Even looking at it optimistically, things are bound to get worse. Not only because it is so much easier to sow the seeds of panic and propose repressive solutions in the hands of cyberpolice “à la Bruce Willis”, to the delight of Hollywood scriptwriters, but we are also opening the door to juicy new territory for virus manufacturers: cell phones connected to the Internet. With present security criteria in force, any virus worth its salt will be able to spread itself throughout the mobile telephone networks, record our conversations, send them to unreliable people, extract money from our electronic purse, make calls that we are unaware of…. In short, all sorts of fun, whose design and conception already has enough people out there interested and on the lookout for their bit of glory. This might be the ego of some programmer, someone in need of an adrenalin rush, people whose parents smacked them too hard as kids and haven’t got over it yet, Luddites with a cause who want to make themselves felt, corporations who would like to experiment in the field of industrial espionage or armies tired of looking around for a good war.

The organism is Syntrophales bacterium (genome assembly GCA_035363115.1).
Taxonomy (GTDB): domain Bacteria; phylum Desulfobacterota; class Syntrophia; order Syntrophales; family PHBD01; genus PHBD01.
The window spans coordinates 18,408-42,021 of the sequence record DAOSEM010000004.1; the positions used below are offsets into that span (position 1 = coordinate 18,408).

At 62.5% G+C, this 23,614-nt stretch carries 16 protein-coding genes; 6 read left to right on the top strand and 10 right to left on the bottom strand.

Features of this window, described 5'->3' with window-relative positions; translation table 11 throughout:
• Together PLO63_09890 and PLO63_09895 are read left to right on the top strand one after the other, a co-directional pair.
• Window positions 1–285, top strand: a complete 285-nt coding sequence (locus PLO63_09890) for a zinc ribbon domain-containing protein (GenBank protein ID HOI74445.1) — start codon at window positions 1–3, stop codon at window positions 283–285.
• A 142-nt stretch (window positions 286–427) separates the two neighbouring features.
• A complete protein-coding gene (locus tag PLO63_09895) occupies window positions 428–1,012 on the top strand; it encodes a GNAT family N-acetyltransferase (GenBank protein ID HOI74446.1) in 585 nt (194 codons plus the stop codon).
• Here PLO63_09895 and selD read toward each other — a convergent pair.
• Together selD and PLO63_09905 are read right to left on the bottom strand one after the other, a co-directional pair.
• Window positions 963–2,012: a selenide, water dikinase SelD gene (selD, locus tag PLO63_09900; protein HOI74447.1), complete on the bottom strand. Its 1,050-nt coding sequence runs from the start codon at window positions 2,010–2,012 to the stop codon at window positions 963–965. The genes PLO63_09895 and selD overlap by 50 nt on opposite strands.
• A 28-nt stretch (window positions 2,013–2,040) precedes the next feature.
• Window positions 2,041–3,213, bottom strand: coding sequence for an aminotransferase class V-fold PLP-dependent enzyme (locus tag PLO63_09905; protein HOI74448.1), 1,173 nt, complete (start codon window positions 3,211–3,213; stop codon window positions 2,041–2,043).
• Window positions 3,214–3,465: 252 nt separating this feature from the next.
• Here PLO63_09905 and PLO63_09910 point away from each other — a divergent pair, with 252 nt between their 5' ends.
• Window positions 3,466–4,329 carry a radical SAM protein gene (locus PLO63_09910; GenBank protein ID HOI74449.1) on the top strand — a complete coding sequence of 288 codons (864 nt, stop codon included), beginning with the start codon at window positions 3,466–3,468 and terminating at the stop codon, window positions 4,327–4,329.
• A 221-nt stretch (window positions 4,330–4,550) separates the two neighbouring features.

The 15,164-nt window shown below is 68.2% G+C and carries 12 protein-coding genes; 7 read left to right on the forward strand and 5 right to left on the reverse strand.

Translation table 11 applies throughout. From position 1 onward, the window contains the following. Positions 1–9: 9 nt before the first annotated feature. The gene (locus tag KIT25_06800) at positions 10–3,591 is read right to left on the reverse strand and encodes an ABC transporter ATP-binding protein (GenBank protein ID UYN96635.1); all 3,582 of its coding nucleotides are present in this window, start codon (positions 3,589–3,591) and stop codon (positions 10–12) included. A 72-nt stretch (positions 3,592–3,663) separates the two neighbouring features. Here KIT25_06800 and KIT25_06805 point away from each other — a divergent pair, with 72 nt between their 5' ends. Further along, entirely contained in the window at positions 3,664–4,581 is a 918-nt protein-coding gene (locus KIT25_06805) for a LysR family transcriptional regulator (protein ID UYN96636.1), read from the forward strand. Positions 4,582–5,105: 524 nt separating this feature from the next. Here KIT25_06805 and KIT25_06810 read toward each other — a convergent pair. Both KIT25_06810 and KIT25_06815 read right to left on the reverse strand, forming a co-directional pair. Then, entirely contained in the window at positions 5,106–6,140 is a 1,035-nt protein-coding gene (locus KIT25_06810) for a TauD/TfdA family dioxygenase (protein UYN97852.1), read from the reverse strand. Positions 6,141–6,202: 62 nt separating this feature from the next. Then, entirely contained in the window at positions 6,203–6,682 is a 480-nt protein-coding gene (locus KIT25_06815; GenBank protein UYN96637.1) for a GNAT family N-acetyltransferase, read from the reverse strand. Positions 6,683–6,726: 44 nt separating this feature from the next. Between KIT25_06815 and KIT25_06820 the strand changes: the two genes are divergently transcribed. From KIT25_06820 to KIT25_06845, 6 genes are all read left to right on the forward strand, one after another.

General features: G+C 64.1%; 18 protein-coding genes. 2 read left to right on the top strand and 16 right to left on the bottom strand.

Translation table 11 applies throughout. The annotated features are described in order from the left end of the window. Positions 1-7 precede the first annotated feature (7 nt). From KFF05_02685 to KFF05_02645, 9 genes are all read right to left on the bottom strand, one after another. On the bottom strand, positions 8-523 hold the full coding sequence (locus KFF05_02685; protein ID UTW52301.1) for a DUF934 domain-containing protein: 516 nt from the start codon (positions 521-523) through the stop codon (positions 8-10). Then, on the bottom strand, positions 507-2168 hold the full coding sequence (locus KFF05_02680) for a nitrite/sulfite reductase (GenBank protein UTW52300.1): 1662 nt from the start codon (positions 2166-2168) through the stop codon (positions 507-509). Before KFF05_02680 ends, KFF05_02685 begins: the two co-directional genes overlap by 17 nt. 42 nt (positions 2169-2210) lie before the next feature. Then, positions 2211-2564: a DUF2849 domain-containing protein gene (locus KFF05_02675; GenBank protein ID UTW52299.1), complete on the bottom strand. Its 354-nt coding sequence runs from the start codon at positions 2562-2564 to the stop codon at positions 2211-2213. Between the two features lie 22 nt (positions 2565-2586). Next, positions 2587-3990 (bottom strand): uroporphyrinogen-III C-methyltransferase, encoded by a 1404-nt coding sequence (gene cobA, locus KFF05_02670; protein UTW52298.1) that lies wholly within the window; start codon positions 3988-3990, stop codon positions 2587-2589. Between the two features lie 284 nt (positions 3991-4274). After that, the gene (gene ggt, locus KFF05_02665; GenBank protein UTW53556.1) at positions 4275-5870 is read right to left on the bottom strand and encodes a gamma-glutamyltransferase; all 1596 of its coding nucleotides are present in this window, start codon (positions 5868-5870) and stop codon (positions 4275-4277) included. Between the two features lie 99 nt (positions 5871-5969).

Whether they operate together or alone, in short-term or strategic alliances, the only remedy is good technology and better practice. We already know that this will not be enough. But, since nobody’s perfect, a world full of cyberpolice, and potential Information Society criminal profiles, where owning a computer might be compared to possessing a kilo of illegal drugs, is not the solution. Will they really believe us when we say it’s for personal consumption only?
Translation: Bridget King